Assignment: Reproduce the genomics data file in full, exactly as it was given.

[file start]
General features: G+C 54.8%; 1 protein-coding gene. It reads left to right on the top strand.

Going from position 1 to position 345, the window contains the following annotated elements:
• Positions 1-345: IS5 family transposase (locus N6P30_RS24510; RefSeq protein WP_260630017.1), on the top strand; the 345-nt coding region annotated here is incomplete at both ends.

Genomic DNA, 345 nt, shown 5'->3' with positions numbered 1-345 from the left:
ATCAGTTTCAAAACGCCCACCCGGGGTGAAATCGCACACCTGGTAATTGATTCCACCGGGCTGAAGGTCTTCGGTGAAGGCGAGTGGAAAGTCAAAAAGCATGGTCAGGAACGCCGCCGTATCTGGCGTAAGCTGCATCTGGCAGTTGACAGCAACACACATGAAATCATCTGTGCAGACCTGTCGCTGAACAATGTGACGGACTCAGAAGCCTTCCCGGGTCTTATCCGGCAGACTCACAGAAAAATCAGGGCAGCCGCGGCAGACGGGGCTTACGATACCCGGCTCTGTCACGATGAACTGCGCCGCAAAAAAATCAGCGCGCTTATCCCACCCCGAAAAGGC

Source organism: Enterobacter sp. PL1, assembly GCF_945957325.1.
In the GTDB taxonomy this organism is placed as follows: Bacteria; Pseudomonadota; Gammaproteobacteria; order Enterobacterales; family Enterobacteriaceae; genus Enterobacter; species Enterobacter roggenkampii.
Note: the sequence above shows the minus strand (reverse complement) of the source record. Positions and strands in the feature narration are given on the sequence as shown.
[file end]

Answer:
General features: G+C 54.8%; 1 protein-coding gene. It reads left to right on the top strand.

Going from position 1 to position 345, the window contains the following annotated elements:
• Positions 1-345: IS5 family transposase (locus N6P30_RS24510; RefSeq protein WP_260630017.1), on the top strand; the 345-nt coding region annotated here is incomplete at both ends.

Genomic DNA, 345 nt, shown 5'->3' with positions numbered 1-345 from the left:
ATCAGTTTCAAAACGCCCACCCGGGGTGAAATCGCACACCTGGTAATTGATTCCACCGGGCTGAAGGTCTTCGGTGAAGGCGAGTGGAAAGTCAAAAAGCATGGTCAGGAACGCCGCCGTATCTGGCGTAAGCTGCATCTGGCAGTTGACAGCAACACACATGAAATCATCTGTGCAGACCTGTCGCTGAACAATGTGACGGACTCAGAAGCCTTCCCGGGTCTTATCCGGCAGACTCACAGAAAAATCAGGGCAGCCGCGGCAGACGGGGCTTACGATACCCGGCTCTGTCACGATGAACTGCGCCGCAAAAAAATCAGCGCGCTTATCCCACCCCGAAAAGGC

Source organism: Enterobacter sp. PL1, assembly GCF_945957325.1.
In the GTDB taxonomy this organism is placed as follows: Bacteria; Pseudomonadota; Gammaproteobacteria; order Enterobacterales; family Enterobacteriaceae; genus Enterobacter; species Enterobacter roggenkampii.
Note: the sequence above shows the minus strand (reverse complement) of the source record. Positions and strands in the feature narration are given on the sequence as shown.